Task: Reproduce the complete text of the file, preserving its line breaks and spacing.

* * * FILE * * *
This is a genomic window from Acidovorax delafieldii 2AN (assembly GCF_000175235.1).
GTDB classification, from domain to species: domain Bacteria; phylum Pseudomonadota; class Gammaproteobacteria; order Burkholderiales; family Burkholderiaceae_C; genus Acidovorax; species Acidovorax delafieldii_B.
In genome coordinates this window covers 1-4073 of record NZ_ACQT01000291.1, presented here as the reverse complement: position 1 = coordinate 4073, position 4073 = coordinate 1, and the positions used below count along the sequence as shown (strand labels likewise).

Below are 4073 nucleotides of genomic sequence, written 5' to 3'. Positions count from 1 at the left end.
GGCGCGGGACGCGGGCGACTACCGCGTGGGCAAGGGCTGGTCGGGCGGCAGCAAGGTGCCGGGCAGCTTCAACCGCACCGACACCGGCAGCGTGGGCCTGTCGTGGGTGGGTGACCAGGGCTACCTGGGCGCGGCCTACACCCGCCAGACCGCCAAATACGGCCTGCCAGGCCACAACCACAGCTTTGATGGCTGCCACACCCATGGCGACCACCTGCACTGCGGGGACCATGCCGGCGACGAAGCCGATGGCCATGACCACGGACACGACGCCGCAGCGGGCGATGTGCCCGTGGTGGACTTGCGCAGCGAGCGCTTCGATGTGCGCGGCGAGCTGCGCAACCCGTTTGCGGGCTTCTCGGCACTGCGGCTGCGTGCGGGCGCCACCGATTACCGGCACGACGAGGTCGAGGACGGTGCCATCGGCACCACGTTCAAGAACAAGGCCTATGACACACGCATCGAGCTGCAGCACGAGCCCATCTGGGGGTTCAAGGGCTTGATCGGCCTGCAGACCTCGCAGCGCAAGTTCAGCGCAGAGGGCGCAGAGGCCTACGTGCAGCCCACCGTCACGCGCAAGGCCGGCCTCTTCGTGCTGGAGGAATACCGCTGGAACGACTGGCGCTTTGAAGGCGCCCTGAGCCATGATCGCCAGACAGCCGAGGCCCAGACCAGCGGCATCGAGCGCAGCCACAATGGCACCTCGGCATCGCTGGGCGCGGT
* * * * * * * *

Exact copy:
This is a genomic window from Acidovorax delafieldii 2AN (assembly GCF_000175235.1).
GTDB classification, from domain to species: domain Bacteria; phylum Pseudomonadota; class Gammaproteobacteria; order Burkholderiales; family Burkholderiaceae_C; genus Acidovorax; species Acidovorax delafieldii_B.
In genome coordinates this window covers 1-4073 of record NZ_ACQT01000291.1, presented here as the reverse complement: position 1 = coordinate 4073, position 4073 = coordinate 1, and the positions used below count along the sequence as shown (strand labels likewise).

Below are 4073 nucleotides of genomic sequence, written 5' to 3'. Positions count from 1 at the left end.
GGCGCGGGACGCGGGCGACTACCGCGTGGGCAAGGGCTGGTCGGGCGGCAGCAAGGTGCCGGGCAGCTTCAACCGCACCGACACCGGCAGCGTGGGCCTGTCGTGGGTGGGTGACCAGGGCTACCTGGGCGCGGCCTACACCCGCCAGACCGCCAAATACGGCCTGCCAGGCCACAACCACAGCTTTGATGGCTGCCACACCCATGGCGACCACCTGCACTGCGGGGACCATGCCGGCGACGAAGCCGATGGCCATGACCACGGACACGACGCCGCAGCGGGCGATGTGCCCGTGGTGGACTTGCGCAGCGAGCGCTTCGATGTGCGCGGCGAGCTGCGCAACCCGTTTGCGGGCTTCTCGGCACTGCGGCTGCGTGCGGGCGCCACCGATTACCGGCACGACGAGGTCGAGGACGGTGCCATCGGCACCACGTTCAAGAACAAGGCCTATGACACACGCATCGAGCTGCAGCACGAGCCCATCTGGGGGTTCAAGGGCTTGATCGGCCTGCAGACCTCGCAGCGCAAGTTCAGCGCAGAGGGCGCAGAGGCCTACGTGCAGCCCACCGTCACGCGCAAGGCCGGCCTCTTCGTGCTGGAGGAATACCGCTGGAACGACTGGCGCTTTGAAGGCGCCCTGAGCCATGATCGCCAGACAGCCGAGGCCCAGACCAGCGGCATCGAGCGCAGCCACAATGGCACCTCGGCATCGCTGGGCGCGGT